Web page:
Tuesday, September 22, 2009

The Beta Machine

Because I'm working from the road right now, I've got my laptop in a coffee shop. There's nothing wrong with this from time to time. In fact, I'm quite enjoying the peace of sitting here, sipping a cup of quite good coffee, listening to my "Little People" Pandora station. Definitely something to keep to small doses though.

As I've been sitting here I've noticed my posture getting more and more hunched. It's very difficult to keep open, commanding body language when you are hunched over a laptop. Right now, for instance, I am sitting back in my chair, with my legs wide open. But my shoulders are still tight, for the simple reason that in order for both my hands to reach the little keyboard, I have to tuck my elbows in to my sides.

Why are coffee-shop laptop warriors such silly beta dweebs? I think it's a bit of a chicken-and-egg dilemma. Are they spindly little dweebs because they spend all day with earbuds in their ears, the only illumination on their faces coming from an Apple laptop? Or are do they choose lives that keep them in that position because they are betas at heart? My guess is, a little from column A, a little from column B.

Just a reminder to folks if you find yourself doing too much of that coffee shop laptop crap in your life. There are trees that need chopping out there, animals that need butchering, roads that need building, whiskey that needs drinking, and pussy that needs deep-dicking.

The alternative is letting your identity getting wrapped up inside a little flimsy piece of humming plastic. If you find yourself frustrated a lot, open your horizons. The endgame if you don't?

19 comments:

  1. I just thought it would be apt to point out I'm writing this hunched over a laptop in a coffee shop. Studying Crito no less.

    ReplyDelete
  2. "As I've been sitting here I've noticed my posture getting more and more hunched. It's very difficult to keep open, commanding body language when you are hunched over a laptop. Right now, for instance, I am sitting back in my chair, with my legs wide open. But my shoulders are still tight, for the simple reason that in order for both my hands to reach the little keyboard, I have to tuck my elbows in to my sides."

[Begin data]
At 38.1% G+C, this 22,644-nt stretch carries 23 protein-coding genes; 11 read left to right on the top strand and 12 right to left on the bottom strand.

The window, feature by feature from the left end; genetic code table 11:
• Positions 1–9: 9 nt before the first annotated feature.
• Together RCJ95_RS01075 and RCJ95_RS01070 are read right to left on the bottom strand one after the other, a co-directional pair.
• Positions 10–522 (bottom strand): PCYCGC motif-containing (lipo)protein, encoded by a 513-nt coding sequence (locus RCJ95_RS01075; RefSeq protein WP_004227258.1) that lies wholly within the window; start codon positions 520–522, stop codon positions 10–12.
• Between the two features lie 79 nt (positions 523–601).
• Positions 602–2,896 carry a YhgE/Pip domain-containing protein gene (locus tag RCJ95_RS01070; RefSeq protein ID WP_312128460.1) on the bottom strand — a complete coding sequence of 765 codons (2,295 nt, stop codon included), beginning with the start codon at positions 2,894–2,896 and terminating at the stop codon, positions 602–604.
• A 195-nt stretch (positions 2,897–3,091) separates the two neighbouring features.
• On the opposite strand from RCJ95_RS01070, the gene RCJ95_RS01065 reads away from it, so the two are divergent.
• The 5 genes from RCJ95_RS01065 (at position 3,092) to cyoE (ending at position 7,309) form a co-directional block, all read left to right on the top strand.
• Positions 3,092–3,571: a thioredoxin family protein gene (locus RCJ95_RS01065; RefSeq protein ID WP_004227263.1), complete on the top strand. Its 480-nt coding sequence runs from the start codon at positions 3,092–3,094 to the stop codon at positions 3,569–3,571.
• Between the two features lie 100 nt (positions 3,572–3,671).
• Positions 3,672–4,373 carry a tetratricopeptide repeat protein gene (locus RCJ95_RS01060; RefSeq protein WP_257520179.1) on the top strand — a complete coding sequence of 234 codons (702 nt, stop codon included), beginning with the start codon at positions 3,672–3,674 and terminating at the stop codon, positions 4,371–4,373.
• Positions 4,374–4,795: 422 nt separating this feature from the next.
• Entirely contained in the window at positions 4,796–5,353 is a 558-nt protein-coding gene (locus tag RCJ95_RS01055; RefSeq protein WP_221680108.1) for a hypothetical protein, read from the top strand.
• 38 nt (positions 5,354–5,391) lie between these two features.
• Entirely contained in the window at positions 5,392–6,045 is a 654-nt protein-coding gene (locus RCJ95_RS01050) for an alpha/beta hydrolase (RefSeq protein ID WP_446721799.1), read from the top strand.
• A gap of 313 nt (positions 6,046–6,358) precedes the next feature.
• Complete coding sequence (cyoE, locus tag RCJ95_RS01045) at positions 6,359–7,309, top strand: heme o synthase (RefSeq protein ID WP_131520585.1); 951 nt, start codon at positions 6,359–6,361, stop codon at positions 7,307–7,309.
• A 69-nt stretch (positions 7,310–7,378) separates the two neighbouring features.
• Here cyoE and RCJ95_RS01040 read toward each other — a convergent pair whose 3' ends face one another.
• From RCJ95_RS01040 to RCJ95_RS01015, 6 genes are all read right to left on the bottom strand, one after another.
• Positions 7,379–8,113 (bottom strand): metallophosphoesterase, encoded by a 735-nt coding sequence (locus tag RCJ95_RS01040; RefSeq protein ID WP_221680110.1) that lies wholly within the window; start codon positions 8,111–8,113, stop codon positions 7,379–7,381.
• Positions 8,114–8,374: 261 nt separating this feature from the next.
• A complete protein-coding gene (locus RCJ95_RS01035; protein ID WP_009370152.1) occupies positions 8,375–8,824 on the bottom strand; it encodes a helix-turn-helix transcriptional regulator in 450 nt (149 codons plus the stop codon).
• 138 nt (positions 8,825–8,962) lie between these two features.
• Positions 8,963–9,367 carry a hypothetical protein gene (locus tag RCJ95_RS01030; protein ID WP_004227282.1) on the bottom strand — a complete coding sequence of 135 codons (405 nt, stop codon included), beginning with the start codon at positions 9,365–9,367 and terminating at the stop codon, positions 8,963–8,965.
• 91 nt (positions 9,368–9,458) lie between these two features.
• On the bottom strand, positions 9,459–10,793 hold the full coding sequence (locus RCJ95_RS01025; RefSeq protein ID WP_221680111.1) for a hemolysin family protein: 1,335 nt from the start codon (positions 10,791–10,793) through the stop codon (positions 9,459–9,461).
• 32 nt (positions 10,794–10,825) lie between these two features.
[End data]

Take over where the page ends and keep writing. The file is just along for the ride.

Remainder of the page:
That's part of the reason why I don't use laptops.

    ReplyDelete
  3. Studying Crito no less.

    Crito Crito, or Crito Plato?

    That's part of the reason why I don't use laptops.

    Yeah, they are damned convenient, and that's why I own one. But to the degree any convenience impinges on your manhood, it's a bad thing.

    Convenience is a feature, not an excuse. Other convenient things include snuggies, Oreo snack packs, and adult diapers. One must draw the line somewhere.

    ReplyDelete
  4. Good post. I have a bad habit of doing this. The laptop also serves as a barrier between you and other people. It's like a great big "do not disturb" sign. Much worse than ear buds even.

    I need to get in the habit of reading actual books again, at least when I'm at the coffee shop.

    ReplyDelete

  5. I need to get in the habit of reading actual books again, at least when I'm at the coffee shop.


    An elderly woman took me warmly by the hand the other day when I was reading a book in a coffee shop and said, "No one reads books anymore!" and smiled and held up her own book. Four or five people around me, including a couple of young women, looked at us and smiled and then, hemming and hawing as if nothing had happened, went back to their laptops. I winked at the old woman.

    ReplyDelete
  6. Plato's Crito; I had to read it in conjunction with Euthyphro and Apologia.

    Re: drawing the line at convenience.

    Modernity is a funny thing. There's necessary reaction to it, and an instinctive and safe clinging to what we're familiar with. We always tend to romanticize the "old way", which we commonly confuse with the more virtuous way. It's kind of terrifying when we examine technology in a real sense because there doesn't seem to be much reaction to it as there should be, especially amongst my demographic (Gen Y).